Kodachrome is the brand name for a colour reversal film introduced by Eastman Kodak in 1935. It was one of the first successful colour films for cinematography and still photography. For many years, Kodachrome was widely used for professional colour photography, especially for images intended for publication in print media. Fujifilm Classic Film Recipe: Kodachrome 25.
In this recipe article, I test out a Kodachrome 25 recipe during a circuit in the south of Sri Lanka. Be sure to scroll through the reel at the bottom of the page to see all the sample images.
Kodachrome was the first colour film that used a subtractive colour method and was successfully mass-marketed. Previous materials, such as Autochrome and Dufaycolor, used the additive screen plate methods.
Until its discontinuation, Kodachrome was the oldest surviving brand of colour film. It was manufactured for 74 years in various formats to suit still and motion picture cameras, including 8 mm, Super 8, 16 mm for movies (exclusively through Eastman Kodak), and 35 mm for movies (exclusively through Technicolor Corp as “Technicolor Monopack”) and 35 mm, 120, 110, 126, 828 and large format for still photography.
Kodachrome is appreciated in the archival and professional market for its dark-storage longevity. Because of these qualities, it was used by professional photographers such as Steve McCurry, David Alan Harvey, Peter Guttman and Alex Webb.
McCurry used Kodachrome for his 1984 portrait of Sharbat Gula, the Afghan Girl, for the National Geographic magazine. It was used by Walton Sound and Film Services in the UK in 1953 for the official 16 mm film of the coronation of Elizabeth II of the United Kingdom. Copies of the film for sale to the public were also produced using Kodachrome.
This setting has been loaded into my camera for several weeks and has travelled at length through Sri Lanka. Firstly on a Train from Colombo to Kandy, then hitchhiking from Kandy to Mullaitivu and back. From there, by train through the central province to Ella. Afterwards, heading North, following the west coast to Colombo to complete the circuit.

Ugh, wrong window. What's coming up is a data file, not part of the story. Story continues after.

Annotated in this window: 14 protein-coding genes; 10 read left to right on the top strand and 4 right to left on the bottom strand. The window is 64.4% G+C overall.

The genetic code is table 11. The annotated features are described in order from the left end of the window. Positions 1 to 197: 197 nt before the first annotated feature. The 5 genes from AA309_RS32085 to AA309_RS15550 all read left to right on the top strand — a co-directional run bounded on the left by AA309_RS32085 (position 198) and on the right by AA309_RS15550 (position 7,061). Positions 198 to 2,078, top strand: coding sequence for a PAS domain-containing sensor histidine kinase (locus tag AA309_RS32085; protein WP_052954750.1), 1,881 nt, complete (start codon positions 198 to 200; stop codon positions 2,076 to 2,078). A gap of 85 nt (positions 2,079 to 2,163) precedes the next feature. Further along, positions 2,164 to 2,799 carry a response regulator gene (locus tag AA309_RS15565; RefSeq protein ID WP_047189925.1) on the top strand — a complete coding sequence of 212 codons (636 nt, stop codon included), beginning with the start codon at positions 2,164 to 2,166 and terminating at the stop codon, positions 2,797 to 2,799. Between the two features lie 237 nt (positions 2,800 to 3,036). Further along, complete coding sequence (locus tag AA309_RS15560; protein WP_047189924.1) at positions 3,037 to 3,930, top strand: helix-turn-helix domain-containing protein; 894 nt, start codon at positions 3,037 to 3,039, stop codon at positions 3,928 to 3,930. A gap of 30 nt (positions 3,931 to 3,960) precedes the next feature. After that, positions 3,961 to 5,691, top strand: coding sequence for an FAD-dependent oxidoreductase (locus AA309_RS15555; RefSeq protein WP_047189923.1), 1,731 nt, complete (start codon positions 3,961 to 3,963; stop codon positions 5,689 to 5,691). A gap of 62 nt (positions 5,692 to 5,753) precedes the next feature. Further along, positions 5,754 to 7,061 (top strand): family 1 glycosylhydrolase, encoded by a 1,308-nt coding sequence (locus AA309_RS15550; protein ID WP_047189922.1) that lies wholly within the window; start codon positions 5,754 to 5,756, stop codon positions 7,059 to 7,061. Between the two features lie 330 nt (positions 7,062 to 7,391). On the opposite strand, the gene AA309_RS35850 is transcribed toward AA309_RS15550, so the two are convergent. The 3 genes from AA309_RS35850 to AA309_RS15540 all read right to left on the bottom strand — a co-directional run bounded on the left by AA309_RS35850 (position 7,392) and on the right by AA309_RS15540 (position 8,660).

The recipe has been a strong all-rounder, not coming across any situations where it was unsuitable. Although unlike some of the previous recipes used, it tends to mute the colours somewhat, doing a disservice to the vibrancy of Sri Lanka.
Nevertheless, for the casual documentary use I wanted from it, it has done a great job. Having a neutral all-rounder recipe allowed me to focus more on the experience rather than worrying about choosing the correct settings for the shots.
This recipe was taken from Fujixweekly, meaning I can’t claim any credit for its production. It was a great setting to travel with for these last few weeks. However, it won’t remain a permanent recipe in my camera. Ultimately, it does not reflect the aesthetics of the original Kodachrome 25 film.
On a positive note the heightened reds lend themselves to the warmer vintage Kodachrome look. Nevertheless, the magic isn’t there for me.
With a slightly increased contrast from the tone curve, a little clarity for shine and some finely sprinkled grain for good measure, perhaps I could achieve something more suited to my personal taste.
Although this preset may not be my preference, remember that this is my opinion. If you dig this then by all means keep it loaded into your Fujifilm camera for however long you continue to enjoy it.
Additionally, the location, subjects, and lighting conditions you shoot with will inevitably affect the results of your images. Meaning unless you’re going through this circuit in Sri Lanka with the same conditions, your images could look entirely different.
The best thing to do is dial them in and take the camera out for a spin. So get shooting!
What do you think of the results? Let me know your opinions in the comments section below, all feedback and discussion is welcome!